By Michal Addady
December 14, 2015

Tennessee Senator Bob Corker has reportedly failed to disclose millions of dollars in income from various investments since taking office in 2007.

While Senators often amend financial-disclosure forms, Corker filed dozens of corrections on Friday, according to the Wall Street Journal following an inquiry by the paper over regarding irregularities in his original forms.

The Republican Senator had failed to disclose $2 million in income from three hedge fund investments and additional millions from real-estate investments as well as other assets and financial transactions, the Journal reports. The fully amended filings show at least $3.8 million in additional income between 2007 and 2014 from commercial real-estate holdings.

In a prepared statement, the Senator told Fortune, “I am extremely disappointed in the filing errors that were made in earlier financial disclosure reports, and after completing a full, third-party review, we have corrected this oversight.”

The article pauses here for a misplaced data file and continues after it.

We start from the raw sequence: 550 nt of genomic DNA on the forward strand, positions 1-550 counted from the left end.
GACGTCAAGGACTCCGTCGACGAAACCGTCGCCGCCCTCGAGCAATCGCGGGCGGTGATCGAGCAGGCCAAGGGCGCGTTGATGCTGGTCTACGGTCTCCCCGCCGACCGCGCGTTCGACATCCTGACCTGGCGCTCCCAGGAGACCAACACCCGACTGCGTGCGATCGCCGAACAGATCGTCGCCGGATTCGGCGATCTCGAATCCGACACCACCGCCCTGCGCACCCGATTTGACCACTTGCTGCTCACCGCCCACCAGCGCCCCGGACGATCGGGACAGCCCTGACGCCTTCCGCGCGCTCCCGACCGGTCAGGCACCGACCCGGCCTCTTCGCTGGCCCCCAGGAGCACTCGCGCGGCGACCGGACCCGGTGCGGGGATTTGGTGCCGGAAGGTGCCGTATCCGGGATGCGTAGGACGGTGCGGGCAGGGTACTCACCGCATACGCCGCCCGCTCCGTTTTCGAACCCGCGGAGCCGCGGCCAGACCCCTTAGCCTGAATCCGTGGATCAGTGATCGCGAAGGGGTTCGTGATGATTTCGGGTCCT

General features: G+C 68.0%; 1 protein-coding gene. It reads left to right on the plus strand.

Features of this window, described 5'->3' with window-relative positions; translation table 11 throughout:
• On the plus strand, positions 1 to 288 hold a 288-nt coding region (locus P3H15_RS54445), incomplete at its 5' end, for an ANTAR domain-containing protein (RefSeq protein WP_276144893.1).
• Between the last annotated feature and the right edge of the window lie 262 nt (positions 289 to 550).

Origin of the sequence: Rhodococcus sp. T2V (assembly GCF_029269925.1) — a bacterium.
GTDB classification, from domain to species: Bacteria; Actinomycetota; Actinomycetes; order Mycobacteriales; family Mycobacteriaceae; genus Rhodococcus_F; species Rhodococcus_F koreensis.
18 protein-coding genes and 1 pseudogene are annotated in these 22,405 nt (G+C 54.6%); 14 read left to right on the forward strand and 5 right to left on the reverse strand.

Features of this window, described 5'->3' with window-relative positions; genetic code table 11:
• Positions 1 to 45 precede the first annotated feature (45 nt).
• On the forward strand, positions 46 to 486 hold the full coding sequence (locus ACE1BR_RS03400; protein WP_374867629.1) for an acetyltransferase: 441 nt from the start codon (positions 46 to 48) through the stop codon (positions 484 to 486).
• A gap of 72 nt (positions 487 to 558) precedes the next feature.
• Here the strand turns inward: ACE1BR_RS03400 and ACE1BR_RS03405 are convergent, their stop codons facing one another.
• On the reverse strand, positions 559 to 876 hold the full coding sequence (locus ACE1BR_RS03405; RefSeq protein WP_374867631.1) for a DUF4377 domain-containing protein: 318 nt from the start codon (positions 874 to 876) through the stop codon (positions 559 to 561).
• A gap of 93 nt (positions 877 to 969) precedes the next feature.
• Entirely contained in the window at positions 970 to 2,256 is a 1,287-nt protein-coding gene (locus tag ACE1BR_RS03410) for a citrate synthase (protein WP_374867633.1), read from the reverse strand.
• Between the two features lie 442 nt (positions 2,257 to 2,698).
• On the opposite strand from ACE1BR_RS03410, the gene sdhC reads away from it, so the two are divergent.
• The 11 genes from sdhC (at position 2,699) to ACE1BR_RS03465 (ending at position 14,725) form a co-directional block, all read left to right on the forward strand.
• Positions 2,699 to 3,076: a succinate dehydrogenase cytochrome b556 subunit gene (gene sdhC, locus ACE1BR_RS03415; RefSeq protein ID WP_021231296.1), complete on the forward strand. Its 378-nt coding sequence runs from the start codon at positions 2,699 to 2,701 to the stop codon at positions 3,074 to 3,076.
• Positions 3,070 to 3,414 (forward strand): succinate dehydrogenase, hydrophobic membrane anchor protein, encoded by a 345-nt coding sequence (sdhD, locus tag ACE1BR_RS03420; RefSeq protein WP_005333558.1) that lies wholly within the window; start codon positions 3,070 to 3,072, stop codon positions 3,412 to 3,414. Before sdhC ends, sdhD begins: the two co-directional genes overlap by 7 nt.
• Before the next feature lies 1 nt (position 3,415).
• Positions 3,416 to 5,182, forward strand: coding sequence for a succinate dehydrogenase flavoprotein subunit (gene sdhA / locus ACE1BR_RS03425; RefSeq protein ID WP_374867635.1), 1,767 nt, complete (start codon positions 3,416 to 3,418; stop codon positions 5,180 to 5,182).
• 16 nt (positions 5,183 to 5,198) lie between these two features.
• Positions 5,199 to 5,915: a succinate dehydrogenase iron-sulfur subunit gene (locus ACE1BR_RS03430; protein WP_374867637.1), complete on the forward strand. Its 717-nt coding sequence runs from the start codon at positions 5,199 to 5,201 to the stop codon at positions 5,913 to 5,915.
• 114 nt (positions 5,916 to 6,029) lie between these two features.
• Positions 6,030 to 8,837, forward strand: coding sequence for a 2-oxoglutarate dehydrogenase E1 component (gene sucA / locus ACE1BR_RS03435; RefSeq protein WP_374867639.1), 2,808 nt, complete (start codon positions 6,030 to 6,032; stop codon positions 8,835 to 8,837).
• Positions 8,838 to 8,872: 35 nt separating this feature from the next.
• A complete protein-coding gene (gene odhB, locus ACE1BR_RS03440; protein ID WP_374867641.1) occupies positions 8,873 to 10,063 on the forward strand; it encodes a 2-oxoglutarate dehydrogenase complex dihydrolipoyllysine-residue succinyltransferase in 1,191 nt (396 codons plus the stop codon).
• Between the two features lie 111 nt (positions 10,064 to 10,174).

Corker is the third-ranking Republican serving on the U.S. Senate Committee on Banking, Housing, and Urban Affairs. The committee oversees the real-estate and financial-services sectors. Members of Congress have free reign in their personal investments as long as they disclose them so that the public can determine whether or not there’s a conflict of interest.

Senator Bob Corker speaks to reporters at the U.S. Capitol in June 2013.
Photograph by Bill O'Leary — The Washington Post The Washington Post via Getty Images

Robert Walker, former chief counsel of the Senate and House ethics committee told the Journal, “This is not a situation calling for punishment or admonition by the ethics committee.” Rather, he believes it’s a “teaching moment” to ensure that lawmakers “fully understand these requirements before filing their annual forms.”

Others disagree. Anne Weismann, executive director of the Campaign for Accountability, told Fortune that the organization plans to request a thorough investigation into Corker’s finances. Last month, the group filed complaints with the Department of Justice, the Securities and Exchange Commission, and the Senate ethics committee requesting a separate investigation into Corker over potential insider trading and making false financial statements.

A spokesperson for Corker responded to the organization’s plans by saying, “These baseless ‎accusations from a political special interest group are categorically false and nothing more than a smear campaign.”

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